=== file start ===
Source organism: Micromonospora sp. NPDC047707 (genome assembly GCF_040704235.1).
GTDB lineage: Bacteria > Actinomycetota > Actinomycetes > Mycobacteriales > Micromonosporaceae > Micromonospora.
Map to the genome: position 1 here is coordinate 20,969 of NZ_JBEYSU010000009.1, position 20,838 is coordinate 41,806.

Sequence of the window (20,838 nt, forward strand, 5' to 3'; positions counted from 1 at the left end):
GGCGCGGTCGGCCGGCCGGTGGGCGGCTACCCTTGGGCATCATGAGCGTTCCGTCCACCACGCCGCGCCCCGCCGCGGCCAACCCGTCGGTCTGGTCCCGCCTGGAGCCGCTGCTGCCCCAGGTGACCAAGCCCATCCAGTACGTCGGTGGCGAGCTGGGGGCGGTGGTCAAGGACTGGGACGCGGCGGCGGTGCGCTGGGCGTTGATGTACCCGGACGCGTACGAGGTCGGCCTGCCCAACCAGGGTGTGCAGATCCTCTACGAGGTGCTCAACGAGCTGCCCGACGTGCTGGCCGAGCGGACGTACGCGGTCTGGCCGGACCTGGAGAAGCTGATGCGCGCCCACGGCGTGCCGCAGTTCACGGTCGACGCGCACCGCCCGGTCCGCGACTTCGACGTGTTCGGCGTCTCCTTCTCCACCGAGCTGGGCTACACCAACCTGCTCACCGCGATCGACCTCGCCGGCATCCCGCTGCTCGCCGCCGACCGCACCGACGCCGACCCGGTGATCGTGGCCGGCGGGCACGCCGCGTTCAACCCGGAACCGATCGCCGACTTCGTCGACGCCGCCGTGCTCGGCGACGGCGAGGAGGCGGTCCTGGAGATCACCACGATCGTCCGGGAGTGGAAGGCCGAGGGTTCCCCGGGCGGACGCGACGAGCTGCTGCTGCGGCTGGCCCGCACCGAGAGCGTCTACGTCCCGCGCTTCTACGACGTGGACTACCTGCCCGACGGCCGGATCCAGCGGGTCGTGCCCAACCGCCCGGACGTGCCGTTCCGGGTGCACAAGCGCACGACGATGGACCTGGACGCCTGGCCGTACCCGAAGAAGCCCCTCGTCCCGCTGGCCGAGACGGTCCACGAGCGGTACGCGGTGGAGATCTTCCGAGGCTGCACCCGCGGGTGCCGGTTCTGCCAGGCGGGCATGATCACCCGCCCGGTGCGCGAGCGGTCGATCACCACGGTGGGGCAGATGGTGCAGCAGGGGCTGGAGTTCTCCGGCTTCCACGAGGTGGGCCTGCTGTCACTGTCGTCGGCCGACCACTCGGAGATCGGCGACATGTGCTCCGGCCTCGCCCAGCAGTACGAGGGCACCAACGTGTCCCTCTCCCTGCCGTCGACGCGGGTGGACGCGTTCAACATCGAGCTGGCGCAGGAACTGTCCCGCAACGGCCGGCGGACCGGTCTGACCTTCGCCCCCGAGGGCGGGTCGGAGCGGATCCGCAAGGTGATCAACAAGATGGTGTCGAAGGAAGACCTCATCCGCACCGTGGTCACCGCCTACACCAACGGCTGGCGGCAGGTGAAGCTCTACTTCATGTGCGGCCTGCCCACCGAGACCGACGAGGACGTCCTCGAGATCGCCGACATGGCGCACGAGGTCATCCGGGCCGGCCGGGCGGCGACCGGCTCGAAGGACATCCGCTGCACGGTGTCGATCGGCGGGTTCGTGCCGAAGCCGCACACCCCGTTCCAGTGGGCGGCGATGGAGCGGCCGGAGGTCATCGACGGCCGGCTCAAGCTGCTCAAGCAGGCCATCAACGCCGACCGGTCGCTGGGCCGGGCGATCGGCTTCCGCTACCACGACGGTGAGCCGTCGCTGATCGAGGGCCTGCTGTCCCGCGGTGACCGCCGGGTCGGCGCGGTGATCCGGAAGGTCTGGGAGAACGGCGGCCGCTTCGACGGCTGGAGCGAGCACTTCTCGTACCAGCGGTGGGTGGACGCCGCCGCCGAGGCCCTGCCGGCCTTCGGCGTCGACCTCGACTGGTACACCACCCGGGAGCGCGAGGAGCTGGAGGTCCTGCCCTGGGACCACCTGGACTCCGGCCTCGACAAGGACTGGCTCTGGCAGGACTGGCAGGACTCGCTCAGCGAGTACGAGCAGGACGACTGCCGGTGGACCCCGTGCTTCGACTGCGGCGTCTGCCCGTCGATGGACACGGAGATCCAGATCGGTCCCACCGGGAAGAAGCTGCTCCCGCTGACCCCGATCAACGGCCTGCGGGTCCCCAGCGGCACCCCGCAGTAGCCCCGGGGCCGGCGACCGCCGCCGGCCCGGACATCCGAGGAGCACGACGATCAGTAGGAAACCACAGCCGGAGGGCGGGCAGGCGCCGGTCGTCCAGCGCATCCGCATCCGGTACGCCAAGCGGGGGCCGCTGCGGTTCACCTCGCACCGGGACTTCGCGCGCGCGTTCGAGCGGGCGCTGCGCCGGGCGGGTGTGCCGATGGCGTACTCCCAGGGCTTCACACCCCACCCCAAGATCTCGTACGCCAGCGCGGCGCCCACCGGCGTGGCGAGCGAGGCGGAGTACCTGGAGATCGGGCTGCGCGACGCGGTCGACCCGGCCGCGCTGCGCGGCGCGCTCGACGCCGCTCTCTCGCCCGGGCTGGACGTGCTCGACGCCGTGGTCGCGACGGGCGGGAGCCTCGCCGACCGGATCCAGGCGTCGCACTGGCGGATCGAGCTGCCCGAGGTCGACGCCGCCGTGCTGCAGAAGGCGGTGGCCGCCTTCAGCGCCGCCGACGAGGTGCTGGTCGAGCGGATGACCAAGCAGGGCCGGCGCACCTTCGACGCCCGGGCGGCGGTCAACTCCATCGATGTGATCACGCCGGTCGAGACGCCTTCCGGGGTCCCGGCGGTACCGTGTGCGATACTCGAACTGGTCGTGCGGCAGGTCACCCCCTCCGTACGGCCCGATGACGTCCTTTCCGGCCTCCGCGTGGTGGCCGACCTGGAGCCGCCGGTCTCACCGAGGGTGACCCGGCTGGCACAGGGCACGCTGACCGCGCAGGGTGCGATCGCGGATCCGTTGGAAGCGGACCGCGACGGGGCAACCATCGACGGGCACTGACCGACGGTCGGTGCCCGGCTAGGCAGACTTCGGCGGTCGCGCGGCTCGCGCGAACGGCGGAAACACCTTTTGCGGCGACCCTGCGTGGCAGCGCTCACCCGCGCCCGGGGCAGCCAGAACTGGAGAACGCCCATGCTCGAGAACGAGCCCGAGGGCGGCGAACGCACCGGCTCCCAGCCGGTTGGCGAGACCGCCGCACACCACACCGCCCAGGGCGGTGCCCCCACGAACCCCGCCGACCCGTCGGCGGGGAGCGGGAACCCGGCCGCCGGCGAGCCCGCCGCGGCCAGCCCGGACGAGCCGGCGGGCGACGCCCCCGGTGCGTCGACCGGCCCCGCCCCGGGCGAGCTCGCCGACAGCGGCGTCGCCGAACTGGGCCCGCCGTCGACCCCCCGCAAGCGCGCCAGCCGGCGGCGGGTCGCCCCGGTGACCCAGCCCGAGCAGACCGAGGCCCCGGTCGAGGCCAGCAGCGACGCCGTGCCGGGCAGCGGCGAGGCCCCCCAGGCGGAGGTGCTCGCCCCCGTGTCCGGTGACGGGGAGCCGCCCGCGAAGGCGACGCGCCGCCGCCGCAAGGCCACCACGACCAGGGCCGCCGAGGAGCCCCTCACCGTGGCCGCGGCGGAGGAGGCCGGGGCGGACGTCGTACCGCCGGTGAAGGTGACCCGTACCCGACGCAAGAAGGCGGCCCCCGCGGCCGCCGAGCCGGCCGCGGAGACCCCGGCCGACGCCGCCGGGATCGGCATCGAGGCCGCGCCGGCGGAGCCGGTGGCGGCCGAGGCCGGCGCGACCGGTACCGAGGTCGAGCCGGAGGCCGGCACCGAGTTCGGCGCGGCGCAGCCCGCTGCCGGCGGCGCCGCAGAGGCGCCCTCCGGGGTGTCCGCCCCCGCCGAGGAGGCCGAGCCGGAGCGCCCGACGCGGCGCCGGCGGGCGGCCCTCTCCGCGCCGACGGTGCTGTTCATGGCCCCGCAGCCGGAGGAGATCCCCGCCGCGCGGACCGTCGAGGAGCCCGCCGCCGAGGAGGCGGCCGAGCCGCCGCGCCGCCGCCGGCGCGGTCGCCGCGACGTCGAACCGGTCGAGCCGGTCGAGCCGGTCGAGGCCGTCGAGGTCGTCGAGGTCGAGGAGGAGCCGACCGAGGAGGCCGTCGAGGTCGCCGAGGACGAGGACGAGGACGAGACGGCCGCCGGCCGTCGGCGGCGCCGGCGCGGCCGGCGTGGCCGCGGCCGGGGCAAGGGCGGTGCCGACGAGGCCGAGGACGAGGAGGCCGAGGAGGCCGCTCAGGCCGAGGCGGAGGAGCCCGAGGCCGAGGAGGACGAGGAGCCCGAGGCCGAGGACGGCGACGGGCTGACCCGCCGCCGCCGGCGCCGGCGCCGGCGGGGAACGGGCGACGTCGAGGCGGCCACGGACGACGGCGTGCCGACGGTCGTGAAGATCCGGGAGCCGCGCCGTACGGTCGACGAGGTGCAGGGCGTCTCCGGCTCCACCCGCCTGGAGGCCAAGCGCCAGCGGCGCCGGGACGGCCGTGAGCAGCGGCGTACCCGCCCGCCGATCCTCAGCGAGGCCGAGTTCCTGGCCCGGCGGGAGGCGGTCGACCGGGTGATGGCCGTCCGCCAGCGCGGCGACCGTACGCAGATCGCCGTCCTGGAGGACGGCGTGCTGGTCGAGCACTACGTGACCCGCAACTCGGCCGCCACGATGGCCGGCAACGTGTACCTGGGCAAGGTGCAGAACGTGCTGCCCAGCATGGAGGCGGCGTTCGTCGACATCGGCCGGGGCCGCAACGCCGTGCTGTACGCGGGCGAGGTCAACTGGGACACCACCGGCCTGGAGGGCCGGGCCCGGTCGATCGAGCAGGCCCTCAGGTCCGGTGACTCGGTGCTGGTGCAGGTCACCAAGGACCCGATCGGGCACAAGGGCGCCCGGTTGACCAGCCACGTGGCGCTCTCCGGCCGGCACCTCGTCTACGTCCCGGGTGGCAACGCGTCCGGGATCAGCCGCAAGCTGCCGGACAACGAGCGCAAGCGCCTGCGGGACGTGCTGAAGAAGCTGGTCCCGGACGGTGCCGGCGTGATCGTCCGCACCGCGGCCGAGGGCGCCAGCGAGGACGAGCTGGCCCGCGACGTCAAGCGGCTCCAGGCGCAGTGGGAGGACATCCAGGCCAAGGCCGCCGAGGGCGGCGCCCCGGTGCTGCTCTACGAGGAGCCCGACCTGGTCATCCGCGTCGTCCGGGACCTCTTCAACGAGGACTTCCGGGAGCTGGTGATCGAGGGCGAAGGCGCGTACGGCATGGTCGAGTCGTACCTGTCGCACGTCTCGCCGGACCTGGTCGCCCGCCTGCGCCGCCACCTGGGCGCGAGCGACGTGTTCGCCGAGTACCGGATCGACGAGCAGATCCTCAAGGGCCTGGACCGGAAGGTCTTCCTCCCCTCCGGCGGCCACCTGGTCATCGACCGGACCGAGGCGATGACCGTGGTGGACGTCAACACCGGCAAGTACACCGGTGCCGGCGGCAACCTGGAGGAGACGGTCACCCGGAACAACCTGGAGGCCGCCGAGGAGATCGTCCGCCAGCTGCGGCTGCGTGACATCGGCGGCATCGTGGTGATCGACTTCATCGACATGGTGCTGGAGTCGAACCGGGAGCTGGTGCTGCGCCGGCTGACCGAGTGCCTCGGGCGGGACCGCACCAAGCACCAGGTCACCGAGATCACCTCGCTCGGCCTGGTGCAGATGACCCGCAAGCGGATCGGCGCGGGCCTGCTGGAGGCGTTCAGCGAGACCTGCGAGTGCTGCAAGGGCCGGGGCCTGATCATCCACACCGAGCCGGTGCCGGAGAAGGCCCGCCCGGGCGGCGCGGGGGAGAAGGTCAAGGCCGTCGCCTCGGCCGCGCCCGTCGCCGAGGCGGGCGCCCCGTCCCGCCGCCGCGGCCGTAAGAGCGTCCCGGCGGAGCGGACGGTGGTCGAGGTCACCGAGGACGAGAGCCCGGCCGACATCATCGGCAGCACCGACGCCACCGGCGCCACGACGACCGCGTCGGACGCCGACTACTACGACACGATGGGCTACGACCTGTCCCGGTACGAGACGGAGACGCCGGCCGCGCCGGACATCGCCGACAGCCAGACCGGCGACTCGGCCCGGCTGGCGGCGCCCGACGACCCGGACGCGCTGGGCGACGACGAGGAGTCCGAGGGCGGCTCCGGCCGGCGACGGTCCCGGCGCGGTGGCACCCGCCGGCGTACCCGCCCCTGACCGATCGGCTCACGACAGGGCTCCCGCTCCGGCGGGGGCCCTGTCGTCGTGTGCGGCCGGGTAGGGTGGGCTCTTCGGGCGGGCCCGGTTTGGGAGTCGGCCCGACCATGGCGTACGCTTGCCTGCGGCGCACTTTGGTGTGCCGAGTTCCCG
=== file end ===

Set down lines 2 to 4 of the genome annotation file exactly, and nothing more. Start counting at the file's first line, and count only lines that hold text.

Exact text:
GTDB lineage: Bacteria > Actinomycetota > Actinomycetes > Mycobacteriales > Micromonosporaceae > Micromonospora.
Map to the genome: position 1 here is coordinate 20,969 of NZ_JBEYSU010000009.1, position 20,838 is coordinate 41,806.

Sequence of the window (20,838 nt, forward strand, 5' to 3'; positions counted from 1 at the left end):